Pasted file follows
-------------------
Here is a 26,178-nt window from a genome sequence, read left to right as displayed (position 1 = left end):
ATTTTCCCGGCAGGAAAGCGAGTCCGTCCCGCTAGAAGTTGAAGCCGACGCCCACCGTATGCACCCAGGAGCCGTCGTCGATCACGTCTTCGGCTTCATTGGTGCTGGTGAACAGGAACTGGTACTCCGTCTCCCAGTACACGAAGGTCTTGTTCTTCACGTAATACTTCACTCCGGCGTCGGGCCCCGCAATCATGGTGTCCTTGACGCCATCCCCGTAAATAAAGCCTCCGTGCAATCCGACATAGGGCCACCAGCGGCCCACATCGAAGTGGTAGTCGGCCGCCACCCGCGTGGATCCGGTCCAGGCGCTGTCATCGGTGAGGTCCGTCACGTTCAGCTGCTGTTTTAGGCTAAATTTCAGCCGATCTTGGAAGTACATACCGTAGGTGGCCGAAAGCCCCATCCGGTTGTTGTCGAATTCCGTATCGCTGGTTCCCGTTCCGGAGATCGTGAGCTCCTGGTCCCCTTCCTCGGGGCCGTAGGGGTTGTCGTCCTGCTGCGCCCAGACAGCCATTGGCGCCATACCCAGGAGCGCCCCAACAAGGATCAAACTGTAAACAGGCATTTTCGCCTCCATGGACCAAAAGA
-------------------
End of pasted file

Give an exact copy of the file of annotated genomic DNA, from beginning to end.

Here is a 26,178-nt window from a genome sequence, read left to right as displayed (position 1 = left end):
ATTTTCCCGGCAGGAAAGCGAGTCCGTCCCGCTAGAAGTTGAAGCCGACGCCCACCGTATGCACCCAGGAGCCGTCGTCGATCACGTCTTCGGCTTCATTGGTGCTGGTGAACAGGAACTGGTACTCCGTCTCCCAGTACACGAAGGTCTTGTTCTTCACGTAATACTTCACTCCGGCGTCGGGCCCCGCAATCATGGTGTCCTTGACGCCATCCCCGTAAATAAAGCCTCCGTGCAATCCGACATAGGGCCACCAGCGGCCCACATCGAAGTGGTAGTCGGCCGCCACCCGCGTGGATCCGGTCCAGGCGCTGTCATCGGTGAGGTCCGTCACGTTCAGCTGCTGTTTTAGGCTAAATTTCAGCCGATCTTGGAAGTACATACCGTAGGTGGCCGAAAGCCCCATCCGGTTGTTGTCGAATTCCGTATCGCTGGTTCCCGTTCCGGAGATCGTGAGCTCCTGGTCCCCTTCCTCGGGGCCGTAGGGGTTGTCGTCCTGCTGCGCCCAGACAGCCATTGGCGCCATACCCAGGAGCGCCCCAACAAGGATCAAACTGTAAACAGGCATTTTCGCCTCCATGGACCAAAAGA